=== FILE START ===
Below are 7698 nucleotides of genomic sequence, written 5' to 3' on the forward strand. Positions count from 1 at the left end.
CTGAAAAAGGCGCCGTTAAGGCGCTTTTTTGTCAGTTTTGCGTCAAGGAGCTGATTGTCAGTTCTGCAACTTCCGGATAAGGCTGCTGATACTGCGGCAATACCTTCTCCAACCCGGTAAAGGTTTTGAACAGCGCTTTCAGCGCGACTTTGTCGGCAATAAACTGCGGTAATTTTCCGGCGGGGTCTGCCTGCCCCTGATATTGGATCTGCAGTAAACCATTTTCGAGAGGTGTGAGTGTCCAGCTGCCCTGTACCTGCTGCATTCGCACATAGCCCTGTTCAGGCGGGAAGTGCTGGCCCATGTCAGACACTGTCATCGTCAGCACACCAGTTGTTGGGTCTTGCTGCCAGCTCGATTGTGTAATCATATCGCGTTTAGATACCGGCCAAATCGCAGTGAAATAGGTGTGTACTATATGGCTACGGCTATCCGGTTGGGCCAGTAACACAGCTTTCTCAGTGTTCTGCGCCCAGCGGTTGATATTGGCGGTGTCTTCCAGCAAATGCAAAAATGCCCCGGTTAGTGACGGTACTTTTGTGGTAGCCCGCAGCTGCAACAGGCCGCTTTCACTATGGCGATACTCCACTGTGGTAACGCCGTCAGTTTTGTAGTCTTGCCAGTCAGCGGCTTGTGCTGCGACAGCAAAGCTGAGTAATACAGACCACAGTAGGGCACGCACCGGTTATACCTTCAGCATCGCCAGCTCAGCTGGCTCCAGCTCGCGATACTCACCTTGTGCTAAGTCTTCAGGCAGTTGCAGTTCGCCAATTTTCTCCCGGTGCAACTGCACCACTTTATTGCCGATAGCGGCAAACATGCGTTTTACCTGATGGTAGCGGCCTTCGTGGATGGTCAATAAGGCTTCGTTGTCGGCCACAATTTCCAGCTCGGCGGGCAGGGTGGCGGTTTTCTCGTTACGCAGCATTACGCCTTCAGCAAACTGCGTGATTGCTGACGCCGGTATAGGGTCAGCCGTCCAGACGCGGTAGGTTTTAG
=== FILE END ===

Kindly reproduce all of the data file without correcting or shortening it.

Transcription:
Below are 7698 nucleotides of genomic sequence, written 5' to 3' on the forward strand. Positions count from 1 at the left end.
CTGAAAAAGGCGCCGTTAAGGCGCTTTTTTGTCAGTTTTGCGTCAAGGAGCTGATTGTCAGTTCTGCAACTTCCGGATAAGGCTGCTGATACTGCGGCAATACCTTCTCCAACCCGGTAAAGGTTTTGAACAGCGCTTTCAGCGCGACTTTGTCGGCAATAAACTGCGGTAATTTTCCGGCGGGGTCTGCCTGCCCCTGATATTGGATCTGCAGTAAACCATTTTCGAGAGGTGTGAGTGTCCAGCTGCCCTGTACCTGCTGCATTCGCACATAGCCCTGTTCAGGCGGGAAGTGCTGGCCCATGTCAGACACTGTCATCGTCAGCACACCAGTTGTTGGGTCTTGCTGCCAGCTCGATTGTGTAATCATATCGCGTTTAGATACCGGCCAAATCGCAGTGAAATAGGTGTGTACTATATGGCTACGGCTATCCGGTTGGGCCAGTAACACAGCTTTCTCAGTGTTCTGCGCCCAGCGGTTGATATTGGCGGTGTCTTCCAGCAAATGCAAAAATGCCCCGGTTAGTGACGGTACTTTTGTGGTAGCCCGCAGCTGCAACAGGCCGCTTTCACTATGGCGATACTCCACTGTGGTAACGCCGTCAGTTTTGTAGTCTTGCCAGTCAGCGGCTTGTGCTGCGACAGCAAAGCTGAGTAATACAGACCACAGTAGGGCACGCACCGGTTATACCTTCAGCATCGCCAGCTCAGCTGGCTCCAGCTCGCGATACTCACCTTGTGCTAAGTCTTCAGGCAGTTGCAGTTCGCCAATTTTCTCCCGGTGCAACTGCACCACTTTATTGCCGATAGCGGCAAACATGCGTTTTACCTGATGGTAGCGGCCTTCGTGGATGGTCAATAAGGCTTCGTTGTCGGCCACAATTTCCAGCTCGGCGGGCAGGGTGGCGGTTTTCTCGTTACGCAGCATTACGCCTTCAGCAAACTGCGTGATTGCTGACGCCGGTATAGGGTCAGCCGTCCAGACGCGGTAGGTTTTAG